Hillsinger; Case took the land now owned by Sol Marsh, known as the Snow farm.
On their return they met Sol Marsh and party near where John Bieber now lives.
Both returned to Brown county where Case worked on a farm; Simmons went to Weston, Missouri, and taught school.
In September they came back to their claims, Frank Williams accompanying them.
They spent two or three weeks on their claims. During this time Simmons lost his horse.
They purchased another from Ed Newell and started on a buffalo hunt. They first went to Hays City to get their horses shod, Ft. Hays, 100 miles south, had the nearest blacksmith at that time; the next day the Newell horse showed his gratitude by quietly departing this life.
They went on the buffalo hunt accompanied by "Old Ken-tuck," (William Chandler) who had settled here during the summer, and lived with A. Rankin.
They spent the winter on the range camping most of the time on the Arkansas, near where Garden City now stands; they returned in the spring.
On their return trip in March in crossing the South Solomon on the ice their wagon broke through; they were compelled to carry their load on their backs; they had to take the wagon apart and carry it out piece at a time.
They then hired a celebrated man by the name of Walton (who had a claim in Phillips county but resided in Troy, Ks.) to haul their wagon back to Brown county. When they arrived in Kirwin, Walton went to his land to spend a few days, Case and Simmons coming to Norton. They had but one horse so they took turns riding, the other walking; they did not have a cent but expected to borrow enough money here to take them back but could not obtain a cent. They went back to Kirwin and met Walton who was also flat broke, and started for Brown county. They had a little buffalo meat which they managed to trade for flour, meal and horse feed with the farmers as they passed east. At or near Waterville they tried to trade some meat for horse feed and flour but the old farmer ordered them off his place. They decided to loot enough feed for their horses, so they went into camp near the place. Simmons had consciencious [sic] scruples against stealing but because the old farmer was looked upon as an enemy of mankind and horses too, Joel was willing to keep camp while the other boys did the foraging. Case and Walton went to the corn crib and got two sacks of corn and an armful of hay for the horses. The next morning Simmons, by vote of the war department, went to a mill near by and traded one sack of corn for fifteen pounds of flour which lasted them through the rest of the trip. This history is related at this late day for the reason that the crime is outlawed. Case and Simmons came back in April to their land and remained here permanently after that time. They have been closely identified with the history of this county and it will be necessary to mention them frequently hereafter in this article.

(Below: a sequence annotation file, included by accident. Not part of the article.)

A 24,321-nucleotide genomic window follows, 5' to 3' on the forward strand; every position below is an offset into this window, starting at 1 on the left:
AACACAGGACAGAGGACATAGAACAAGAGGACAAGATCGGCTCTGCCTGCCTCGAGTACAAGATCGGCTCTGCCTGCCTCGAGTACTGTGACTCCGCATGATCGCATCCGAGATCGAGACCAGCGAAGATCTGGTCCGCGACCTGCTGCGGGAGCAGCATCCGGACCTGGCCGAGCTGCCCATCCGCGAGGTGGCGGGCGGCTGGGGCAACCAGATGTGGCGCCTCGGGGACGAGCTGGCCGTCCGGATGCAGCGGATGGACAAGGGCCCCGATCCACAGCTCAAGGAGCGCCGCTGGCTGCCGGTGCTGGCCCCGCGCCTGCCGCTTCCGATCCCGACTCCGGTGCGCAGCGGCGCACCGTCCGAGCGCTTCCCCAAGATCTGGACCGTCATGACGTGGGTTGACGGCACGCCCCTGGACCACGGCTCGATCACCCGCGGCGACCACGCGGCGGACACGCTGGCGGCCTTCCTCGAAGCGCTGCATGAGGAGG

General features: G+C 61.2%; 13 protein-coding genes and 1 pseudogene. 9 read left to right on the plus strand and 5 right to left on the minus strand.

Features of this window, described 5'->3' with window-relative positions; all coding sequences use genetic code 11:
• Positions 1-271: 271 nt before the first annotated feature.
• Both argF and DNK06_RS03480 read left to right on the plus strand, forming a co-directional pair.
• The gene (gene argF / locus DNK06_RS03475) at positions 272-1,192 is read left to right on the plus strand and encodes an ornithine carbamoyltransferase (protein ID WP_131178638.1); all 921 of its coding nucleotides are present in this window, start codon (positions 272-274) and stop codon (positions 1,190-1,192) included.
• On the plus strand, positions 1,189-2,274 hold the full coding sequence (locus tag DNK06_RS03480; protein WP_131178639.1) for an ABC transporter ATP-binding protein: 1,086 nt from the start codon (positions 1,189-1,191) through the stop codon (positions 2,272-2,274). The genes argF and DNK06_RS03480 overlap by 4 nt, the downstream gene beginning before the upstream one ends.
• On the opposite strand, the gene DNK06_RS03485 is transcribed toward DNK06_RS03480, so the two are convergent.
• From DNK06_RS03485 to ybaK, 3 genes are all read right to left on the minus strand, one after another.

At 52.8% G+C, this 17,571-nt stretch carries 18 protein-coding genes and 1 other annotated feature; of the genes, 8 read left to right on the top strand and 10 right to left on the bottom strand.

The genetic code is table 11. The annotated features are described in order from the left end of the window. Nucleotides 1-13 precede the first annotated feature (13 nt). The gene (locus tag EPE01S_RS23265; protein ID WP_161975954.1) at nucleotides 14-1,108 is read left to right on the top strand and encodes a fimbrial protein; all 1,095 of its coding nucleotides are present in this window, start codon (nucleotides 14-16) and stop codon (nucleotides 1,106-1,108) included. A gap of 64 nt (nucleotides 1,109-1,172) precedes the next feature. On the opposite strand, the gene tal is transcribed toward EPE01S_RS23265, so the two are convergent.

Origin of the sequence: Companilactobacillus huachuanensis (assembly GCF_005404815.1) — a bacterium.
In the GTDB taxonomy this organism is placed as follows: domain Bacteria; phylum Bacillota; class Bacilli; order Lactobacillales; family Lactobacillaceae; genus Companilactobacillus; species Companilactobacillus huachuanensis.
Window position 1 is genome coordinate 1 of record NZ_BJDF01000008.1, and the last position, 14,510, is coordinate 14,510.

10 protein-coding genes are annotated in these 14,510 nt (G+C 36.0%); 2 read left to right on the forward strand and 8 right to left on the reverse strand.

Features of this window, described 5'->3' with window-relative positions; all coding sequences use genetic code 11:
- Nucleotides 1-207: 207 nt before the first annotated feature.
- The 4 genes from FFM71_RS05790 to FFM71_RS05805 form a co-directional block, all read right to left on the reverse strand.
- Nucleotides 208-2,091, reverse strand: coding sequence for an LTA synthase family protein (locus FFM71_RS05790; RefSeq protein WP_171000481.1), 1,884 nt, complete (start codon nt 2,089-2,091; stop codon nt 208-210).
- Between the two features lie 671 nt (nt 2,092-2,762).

George N. Kingsbury, C. D. and John Bieber, Abraham Bieber and James W. Vining came and took claims in April 189? [1872 ?]. Jim Vining left soon after and did not return until 1879. Abraham Bieber settled on the land now owned by John and lived in a log house where John's residence now stands; he was old and infirm when he came here and never took a very active part in the exciting scenes incident to the organization of the county such as locating the county seat. He died April 2, 1875. Grandma Bieber died March 3, 1882, and are both buried on the old farm northeast of where John Bieber's house now stands. The old gentleman was the
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